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Patron saint of Taylors?

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  • Marianne Perdomo
    Hello! Does anyone know who the patron saint of tailors was, in medieval times? I see several listed but lack the sources to see if anyone was particularly
    Message 1 of 7 , Sep 11, 2008
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      Hello!

      Does anyone know who the patron saint of tailors was, in medieval times? I
      see several listed but lack the sources to see if anyone was particularly
      used during the Middle Ages. I can date St. Homobonus to the 17th century
      but not earlier, so far.

      Thanks!!


      Leonor


      [Non-text portions of this message have been removed]
    • Amy Heilveil
      On Thu, Sep 11, 2008 at 10:33 AM, Marianne Perdomo ... What I found was this listing: * Adam * Boniface * Clarus * Eve * Homobonus * John the Baptist * Martin
      Message 2 of 7 , Sep 11, 2008
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        On Thu, Sep 11, 2008 at 10:33 AM, Marianne Perdomo
        <marianne@...> wrote:
        > Does anyone know who the patron saint of tailors was, in medieval times?


        What I found was this listing:
        * Adam
        * Boniface
        * Clarus
        * Eve
        * Homobonus
        * John the Baptist
        * Martin of Tours
        * Matthias
        On this website: http://saints.sqpn.com/pst00702.htm

        The website does give a goodly number of other references when you
        investigate any of the mentioned saints. Several of these are
        mentioned as being cannonized pre-congregation (which is before they
        had to go through specific rules for cannonization and thus, were
        cannonized by local bishops and the like).

        This same list is found on several other sites.

        Hope this is helpful,
        Smiles,
        Despina de la back to chemistry
      • Rebecca Klingbeil
        ... From: Marianne Perdomo Subject: [Authentic_SCA] Patron saint of Taylors? To: authentic_sca
        Message 3 of 7 , Sep 11, 2008
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          --- On Thu, 9/11/08, Marianne Perdomo <marianne@...> wrote:

          From: Marianne Perdomo <marianne@...>
          Subject: [Authentic_SCA] Patron saint of Taylors?
          To: "authentic_sca" <authentic_sca@yahoogroups.com>
          Date: Thursday, September 11, 2008, 10:33 AM




          [Quote:]

          Hello!

          Does anyone know who the patron saint of tailors was, in medieval times? I
          see several listed but lack the sources to see if anyone was particularly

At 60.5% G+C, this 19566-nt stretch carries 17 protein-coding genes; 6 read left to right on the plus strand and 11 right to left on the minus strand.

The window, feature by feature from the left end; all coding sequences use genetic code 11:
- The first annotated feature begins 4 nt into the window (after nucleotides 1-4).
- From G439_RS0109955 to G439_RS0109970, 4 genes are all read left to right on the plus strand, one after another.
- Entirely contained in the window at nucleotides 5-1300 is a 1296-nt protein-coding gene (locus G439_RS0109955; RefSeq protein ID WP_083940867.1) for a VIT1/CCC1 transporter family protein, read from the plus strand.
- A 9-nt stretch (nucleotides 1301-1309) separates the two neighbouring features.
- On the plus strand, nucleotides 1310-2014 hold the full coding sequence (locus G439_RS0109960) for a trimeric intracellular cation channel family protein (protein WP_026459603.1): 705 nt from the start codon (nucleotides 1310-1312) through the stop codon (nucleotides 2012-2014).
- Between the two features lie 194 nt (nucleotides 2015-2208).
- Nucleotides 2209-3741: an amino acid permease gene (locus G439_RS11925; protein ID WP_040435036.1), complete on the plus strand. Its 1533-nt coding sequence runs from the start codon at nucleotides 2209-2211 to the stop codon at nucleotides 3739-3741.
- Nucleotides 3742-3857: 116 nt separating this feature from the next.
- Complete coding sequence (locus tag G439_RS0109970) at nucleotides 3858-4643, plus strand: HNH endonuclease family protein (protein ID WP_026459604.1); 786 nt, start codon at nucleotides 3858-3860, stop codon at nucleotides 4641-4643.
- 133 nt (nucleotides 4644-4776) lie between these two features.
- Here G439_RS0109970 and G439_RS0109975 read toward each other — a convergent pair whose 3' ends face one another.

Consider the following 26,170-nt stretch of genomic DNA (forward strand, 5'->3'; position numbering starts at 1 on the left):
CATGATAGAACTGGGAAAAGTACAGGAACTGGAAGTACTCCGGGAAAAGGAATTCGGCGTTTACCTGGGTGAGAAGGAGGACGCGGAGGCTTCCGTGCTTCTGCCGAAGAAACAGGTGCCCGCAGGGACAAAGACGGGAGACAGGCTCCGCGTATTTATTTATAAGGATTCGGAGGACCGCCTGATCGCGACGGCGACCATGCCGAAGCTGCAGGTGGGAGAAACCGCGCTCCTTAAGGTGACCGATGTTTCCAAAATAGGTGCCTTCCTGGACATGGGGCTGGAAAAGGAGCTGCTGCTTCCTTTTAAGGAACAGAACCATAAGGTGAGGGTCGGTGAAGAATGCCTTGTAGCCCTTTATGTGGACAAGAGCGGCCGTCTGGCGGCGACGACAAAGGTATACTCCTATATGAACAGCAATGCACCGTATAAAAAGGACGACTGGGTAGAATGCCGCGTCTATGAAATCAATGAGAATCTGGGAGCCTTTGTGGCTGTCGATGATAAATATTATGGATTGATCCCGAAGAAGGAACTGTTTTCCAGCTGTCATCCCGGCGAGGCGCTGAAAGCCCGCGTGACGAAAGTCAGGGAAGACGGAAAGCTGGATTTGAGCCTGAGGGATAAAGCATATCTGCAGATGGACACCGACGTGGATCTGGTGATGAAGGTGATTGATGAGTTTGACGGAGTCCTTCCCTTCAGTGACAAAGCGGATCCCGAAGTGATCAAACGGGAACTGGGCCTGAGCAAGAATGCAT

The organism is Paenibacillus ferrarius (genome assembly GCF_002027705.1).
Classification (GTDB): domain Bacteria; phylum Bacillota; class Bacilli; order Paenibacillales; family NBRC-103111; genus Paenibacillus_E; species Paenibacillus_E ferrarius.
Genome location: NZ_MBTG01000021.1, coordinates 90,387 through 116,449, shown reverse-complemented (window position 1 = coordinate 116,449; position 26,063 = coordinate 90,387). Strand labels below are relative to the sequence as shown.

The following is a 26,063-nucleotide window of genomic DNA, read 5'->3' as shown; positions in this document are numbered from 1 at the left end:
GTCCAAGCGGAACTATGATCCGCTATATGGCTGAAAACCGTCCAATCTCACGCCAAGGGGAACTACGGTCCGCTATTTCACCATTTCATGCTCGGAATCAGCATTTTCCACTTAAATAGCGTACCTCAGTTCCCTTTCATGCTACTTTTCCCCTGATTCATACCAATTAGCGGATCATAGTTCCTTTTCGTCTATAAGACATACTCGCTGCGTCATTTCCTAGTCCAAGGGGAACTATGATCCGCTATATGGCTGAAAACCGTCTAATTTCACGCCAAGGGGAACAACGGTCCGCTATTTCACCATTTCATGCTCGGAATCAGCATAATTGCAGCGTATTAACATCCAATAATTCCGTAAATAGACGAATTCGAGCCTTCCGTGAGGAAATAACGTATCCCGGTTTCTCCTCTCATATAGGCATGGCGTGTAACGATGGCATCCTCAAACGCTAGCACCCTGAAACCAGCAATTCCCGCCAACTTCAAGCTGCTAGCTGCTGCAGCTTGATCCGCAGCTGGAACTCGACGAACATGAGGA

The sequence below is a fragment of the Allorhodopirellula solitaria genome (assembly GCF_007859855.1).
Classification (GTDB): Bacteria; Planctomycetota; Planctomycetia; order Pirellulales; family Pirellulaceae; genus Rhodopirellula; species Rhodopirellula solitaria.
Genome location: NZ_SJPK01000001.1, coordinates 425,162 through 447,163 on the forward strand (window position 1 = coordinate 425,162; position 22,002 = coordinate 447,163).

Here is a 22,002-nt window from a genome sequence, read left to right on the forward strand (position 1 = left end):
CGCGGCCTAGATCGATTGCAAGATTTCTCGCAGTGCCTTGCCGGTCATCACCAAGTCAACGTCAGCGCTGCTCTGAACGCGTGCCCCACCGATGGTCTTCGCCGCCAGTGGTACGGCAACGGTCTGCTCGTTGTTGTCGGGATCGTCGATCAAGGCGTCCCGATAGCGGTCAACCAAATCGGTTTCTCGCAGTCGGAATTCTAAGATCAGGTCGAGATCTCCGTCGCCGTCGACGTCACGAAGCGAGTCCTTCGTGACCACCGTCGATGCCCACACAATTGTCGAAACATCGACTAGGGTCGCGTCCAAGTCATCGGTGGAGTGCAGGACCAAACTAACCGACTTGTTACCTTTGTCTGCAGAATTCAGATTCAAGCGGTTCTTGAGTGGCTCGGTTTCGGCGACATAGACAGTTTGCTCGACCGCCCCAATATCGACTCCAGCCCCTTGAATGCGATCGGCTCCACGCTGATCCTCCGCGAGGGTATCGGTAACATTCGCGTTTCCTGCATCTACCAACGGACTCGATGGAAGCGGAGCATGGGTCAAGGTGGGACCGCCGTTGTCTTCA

used during the Middle Ages. I can date St. Homobonus to the 17th century
          but not earlier, so far.

          Thanks!!

          Leonor

          +++++++++++++++++++++++++++++++++++++++++

          St. Homobonus is also patron saint of business people - he's a patron of tailors more by proxy. He is period - he died and was cannonized in the late 12th c., but he was mostly a local cult around Cremona, Italy [of which he is also patron]. His main association with tailors stems from the fact that his father was one.

          Now, as to Despina's list:

          [Quote]
          * Adam
          * Boniface
          * Clarus
          * Eve
          * Homobonus
          * John the Baptist
          * Martin of Tours
          * Matthias
          +++++++++++++++++++++++++++

          Adam and Eve both appear regularly in medieval art, and are considered, officially, saints because they were considered to be among the 'righteous dead' who awaited the Messiah and who entered Heaven upon the 'harrowing' of Hell. But they did not exactly have cults in the sense that we see patron saints having cults. They are considered patrons of tailors mostly because they made the first clothes, and I have never seen a medieval artwork [yet - there may be one] where they are depicted as patrons. So I would generally not think that choosing one of them would work.

          The St. Clarus mentioned here is not to be confused with the 8th c. martyr, but rather seems to be a more modern saint - having his cult approved only in 1903 [which means it is old enough to have developed before official cannonization but small enough not to be much known about]. I would guess he would be mostly local to Vienne, France, where he was born. His feast day is Jan. 1.

          St. Boniface is not the St. Boniface who was pope but rather an 8th c. English missionary to Germany [which still had a large Pagan population at that point in time]. He is also called Winfrid or Wynfrith; and his cult was found in both Germany and England. He would be a good candidate.